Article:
Marty Baron on investigative journalism in the age of Trump Since taking over as executive editor of The Washington Post since 2013, Martin “Marty” Baron has led something of a resurgence at the paper. Before that he was editor of The Boston Globe for a decade, during which time he led its investigation into the cover-up of clerical sexual abuse in the city which became the...

Thursday 22 March 2018 Ian Gulland Lecture Theatre

#LOGANCIJ Åsne Seierstad: Into the Syrian Jihad

Based on her experience of writing Two Sisters, her new book about two Norwegian sisters who leave their home near Oslo for jihad Syria, Åsne Seierstad comes to the CIJ to talk about how to report the conflict in Syria, domestic Islamic extremism and the rise of the Islamic State group. Åsne Seierstad is an acclaimed Norwegian writer and investigative journalist and...

Wednesday 21 March 2018 LG01 PSH Building Goldsmiths

#LOGANCIJ Alexis Okeowo: Women resisting religious extremism.

18:00-20:00 To coincide with International Women’s Day, Alexis Okeowo comes to the CIJ to talk about the untold, incredible stories of how ordinary women in Africa are resisting fundamentalism and extremism, from the Lord’s Resistance Army to Boko Haram.   Alexis Okeowo is a staff writer for the New Yorker and the author of A Moonless, Starless Sky. Between 2012 and 2015 she was...

Thursday 8 March 2018 Room LG02, Professor Stuart Hahh Building, Goldsmith, University of London

#LOGANCIJ. Zelda Perkins: We need to talk about NDAs

Nearly twenty years ago, Zelda Perkins reluctantly signed a non-disclosure agreement with Miramax which prevented her from speaking out about Harvey Weinstein’s alleged harassment and sexual assault of her and a colleague. At the end of last year, she publicly broke that agreement to talk about her experience and shine a light on the improper use of NDAs. Now she comes exclusively to the...

Tuesday 6 March 2018 Ian Gulland Lecture Theatre, Goldsmith, University of London

#LOGANCIJ Alex Perry on how to turn investigative journalism into narrative fiction.

In the second of our series of talks looking at how investigative journalism can be turned in story, veteran foreign correspondent Alex Perry comes to the CIJ to talk about how he and journalists like him are increasingly working with film and production companies to fund their investigations, and about the writing and selling of his latest book The Good Mothers, the true story about of a...

Monday 12 February 2018 5PM LG01 PSH Building Goldsmiths

#LOGANCIJ Screening: The Post. Followed by conversation with Ted Gup

To coincide with the release of The Post, a thriller about The Washington Post’s publication of the Pentagon Papers about the war in Vietnam, the CIJ, in collaboration with Curzon Goldsmiths cinema, presents a showing of the film and a critical discussion of its themes with veteran national security journalist and Washington Post reporter Ted Gup.Chair: CIJ Director James Harkin. Film...

Friday 26 January 2018 Curzon Goldsmiths Cinema, New Cross.

#LOGANCIJ: Misha Glenny on how to turn investigative journalism into television story

Misha Glenny’s critically acclaimed book McMafia told the story of how a brutal network of Chechen criminals morphed into a powerful international crime syndicate. As the book is adapted for a major BBC1 series, he comes to the CIJ to talk about investigative journalism can be turned into story and box-set, serial television.Chair: Director of the CIJ James Harkin. All #LOGANCIJ...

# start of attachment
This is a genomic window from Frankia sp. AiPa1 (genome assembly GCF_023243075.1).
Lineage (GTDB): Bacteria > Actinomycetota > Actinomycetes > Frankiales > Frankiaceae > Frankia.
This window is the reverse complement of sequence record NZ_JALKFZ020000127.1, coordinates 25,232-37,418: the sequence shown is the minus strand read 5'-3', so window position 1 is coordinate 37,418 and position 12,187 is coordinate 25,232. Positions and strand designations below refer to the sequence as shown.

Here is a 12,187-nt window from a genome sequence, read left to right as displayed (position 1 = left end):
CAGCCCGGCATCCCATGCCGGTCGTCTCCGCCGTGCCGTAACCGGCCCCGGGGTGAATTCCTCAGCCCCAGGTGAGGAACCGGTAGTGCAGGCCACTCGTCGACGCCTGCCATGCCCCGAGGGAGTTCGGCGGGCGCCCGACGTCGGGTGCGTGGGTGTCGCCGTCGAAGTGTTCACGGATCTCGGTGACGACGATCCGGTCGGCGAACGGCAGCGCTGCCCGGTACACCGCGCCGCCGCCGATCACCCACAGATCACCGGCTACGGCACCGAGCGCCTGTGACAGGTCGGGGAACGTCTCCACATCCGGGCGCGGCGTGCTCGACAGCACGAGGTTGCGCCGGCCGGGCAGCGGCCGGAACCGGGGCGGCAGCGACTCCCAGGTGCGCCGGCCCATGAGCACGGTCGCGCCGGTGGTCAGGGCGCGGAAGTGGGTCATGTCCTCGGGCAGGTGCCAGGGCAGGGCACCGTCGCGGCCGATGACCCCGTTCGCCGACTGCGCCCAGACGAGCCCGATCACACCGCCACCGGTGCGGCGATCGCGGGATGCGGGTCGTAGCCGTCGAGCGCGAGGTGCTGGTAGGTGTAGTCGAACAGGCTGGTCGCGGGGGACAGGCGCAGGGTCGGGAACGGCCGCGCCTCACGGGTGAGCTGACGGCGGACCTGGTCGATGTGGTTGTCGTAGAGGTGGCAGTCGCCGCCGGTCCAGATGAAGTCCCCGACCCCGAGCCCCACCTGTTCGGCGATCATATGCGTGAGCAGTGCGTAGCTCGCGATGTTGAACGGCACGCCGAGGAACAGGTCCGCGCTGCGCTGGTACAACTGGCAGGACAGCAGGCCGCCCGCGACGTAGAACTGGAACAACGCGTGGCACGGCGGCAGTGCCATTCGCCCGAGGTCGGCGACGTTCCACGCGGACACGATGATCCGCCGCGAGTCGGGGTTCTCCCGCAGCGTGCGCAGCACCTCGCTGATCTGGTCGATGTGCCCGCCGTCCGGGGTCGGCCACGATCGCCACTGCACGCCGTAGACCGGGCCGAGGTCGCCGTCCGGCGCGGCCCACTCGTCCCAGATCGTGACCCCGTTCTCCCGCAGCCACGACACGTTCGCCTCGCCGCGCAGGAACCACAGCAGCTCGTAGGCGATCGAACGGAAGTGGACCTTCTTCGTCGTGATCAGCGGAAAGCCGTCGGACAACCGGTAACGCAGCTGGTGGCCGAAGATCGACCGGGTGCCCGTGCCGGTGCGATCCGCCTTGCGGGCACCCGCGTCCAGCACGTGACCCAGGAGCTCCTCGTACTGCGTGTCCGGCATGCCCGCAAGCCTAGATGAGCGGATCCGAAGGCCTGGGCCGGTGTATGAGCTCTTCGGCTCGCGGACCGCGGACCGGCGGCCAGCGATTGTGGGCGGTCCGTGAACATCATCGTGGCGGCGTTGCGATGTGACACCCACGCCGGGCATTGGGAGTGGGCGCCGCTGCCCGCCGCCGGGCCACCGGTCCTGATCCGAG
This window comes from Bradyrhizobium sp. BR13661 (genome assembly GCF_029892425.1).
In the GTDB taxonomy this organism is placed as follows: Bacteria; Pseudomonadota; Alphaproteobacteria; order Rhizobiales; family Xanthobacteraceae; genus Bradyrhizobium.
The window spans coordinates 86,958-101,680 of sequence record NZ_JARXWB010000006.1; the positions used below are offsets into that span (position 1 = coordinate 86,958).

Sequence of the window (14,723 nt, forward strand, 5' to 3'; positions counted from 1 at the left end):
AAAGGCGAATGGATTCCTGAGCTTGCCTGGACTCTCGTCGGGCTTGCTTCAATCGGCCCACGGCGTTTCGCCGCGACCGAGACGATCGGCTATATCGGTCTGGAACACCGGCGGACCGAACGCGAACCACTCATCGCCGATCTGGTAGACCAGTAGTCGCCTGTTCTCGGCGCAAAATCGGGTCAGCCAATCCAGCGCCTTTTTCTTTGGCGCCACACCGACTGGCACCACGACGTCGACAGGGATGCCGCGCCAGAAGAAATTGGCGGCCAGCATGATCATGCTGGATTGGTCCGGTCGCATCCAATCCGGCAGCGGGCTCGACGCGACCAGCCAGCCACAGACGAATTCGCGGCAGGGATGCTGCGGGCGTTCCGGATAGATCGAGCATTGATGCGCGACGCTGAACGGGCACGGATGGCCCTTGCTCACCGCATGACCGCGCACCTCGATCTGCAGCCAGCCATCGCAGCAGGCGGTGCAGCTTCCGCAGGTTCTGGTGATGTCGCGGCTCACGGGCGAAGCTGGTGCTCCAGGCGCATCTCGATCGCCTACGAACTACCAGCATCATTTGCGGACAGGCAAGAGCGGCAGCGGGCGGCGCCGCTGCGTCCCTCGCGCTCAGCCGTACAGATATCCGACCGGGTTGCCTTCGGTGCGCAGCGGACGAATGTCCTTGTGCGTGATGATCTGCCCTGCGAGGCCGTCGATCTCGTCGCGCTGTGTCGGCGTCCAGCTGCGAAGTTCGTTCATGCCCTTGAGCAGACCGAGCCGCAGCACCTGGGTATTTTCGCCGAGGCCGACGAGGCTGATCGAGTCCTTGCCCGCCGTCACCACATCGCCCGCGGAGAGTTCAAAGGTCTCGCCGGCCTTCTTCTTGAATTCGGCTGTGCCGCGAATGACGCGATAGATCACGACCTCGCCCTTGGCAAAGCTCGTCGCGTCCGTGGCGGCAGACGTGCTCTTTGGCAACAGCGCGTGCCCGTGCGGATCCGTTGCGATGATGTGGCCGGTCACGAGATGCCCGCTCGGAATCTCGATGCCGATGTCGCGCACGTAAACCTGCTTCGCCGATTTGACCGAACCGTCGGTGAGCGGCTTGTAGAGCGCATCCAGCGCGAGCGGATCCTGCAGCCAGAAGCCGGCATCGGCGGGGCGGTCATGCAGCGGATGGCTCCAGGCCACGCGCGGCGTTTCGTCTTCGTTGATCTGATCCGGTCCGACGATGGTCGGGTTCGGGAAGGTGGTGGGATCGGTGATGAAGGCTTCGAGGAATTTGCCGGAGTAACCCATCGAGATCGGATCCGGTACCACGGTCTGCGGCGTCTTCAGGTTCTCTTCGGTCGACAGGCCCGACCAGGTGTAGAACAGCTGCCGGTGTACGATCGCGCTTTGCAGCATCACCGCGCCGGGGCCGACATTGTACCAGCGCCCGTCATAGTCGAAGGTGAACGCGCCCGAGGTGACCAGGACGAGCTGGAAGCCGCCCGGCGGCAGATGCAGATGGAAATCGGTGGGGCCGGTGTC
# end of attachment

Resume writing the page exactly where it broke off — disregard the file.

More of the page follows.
Tuesday 23 January 2018 LG02, Professor Stuart Hall Building, Goldsmiths, University of London

#LOGANCIJ: Richard Brooks on how accountants got away with murder

Often perceived as dull, the secretive world of international accountancy has grown, cockroach-like, in stature even as the financial world crashed in 2008. Safe from real censure, the world’s biggest accountancy firms have evolved into behemoths – there to encourage tax avoidance, to prop up anti-democratic movements, to push sometimes damaging deregulation, even to...

Tuesday 16 January 2018 LG01, Professor Stuart Hall Building, Goldsmiths, University of London

#LOGANCIJ: Theo Padnos on reporting Islamism and Syria, and how to survive torture

at 18:30.  An American freelance journalist who’s lived for many years in Syria and the Middle East, Theo Padnos’s unorthodox style of undercover reporting from Yemeni Madrassas had already made him enemies before he was kidnapped by Al-Qaeda in Northern Syria in Autumn 2012. After two years of horrific torture at the hands of his captors, and five days after the execution of...

Wednesday 6 December 2017Room LG02, Professor Stuart Hall Building, Goldsmiths, University of London

#LOGANCIJ: Jimmy Wales on fake news and how to beat it

Is our news diet making us ill? As the mainstream print media retrenches and new kinds of partisan, “activist”, corporate and fact-free “alternative” media fill the vacuum, the media we consume is full of more hidden additives than ever. What can be done about it? Is it enough to check facts, or is the increasing overpopulation of factoids, and think tanks and activist...

Thursday 2 November 2017Room LG01, Professor Stuart Hall Building, Goldsmiths, University of London - 5:00pm

#LOGANCIJ: Lowell Bergman On Russia Versus US And The Role Of Investigative Journalism

18:30 - 20:00 In the second of our #LOGANCIJ Talks In the wake of President Trump, there’s been a welcome resurgence of interest in investigative journalism in the United States. But what should its role be? Lowell Bergman, one of the world’s most famous and respected investigative journalists alive whose investigation into the tobacco industry inspired the film The Insider,...

Tuesday 10 October 2017Ian Gulland Lecture Theatre, Whitehead Building, Goldsmiths, 8 Lewisham Way, London SE14 6NW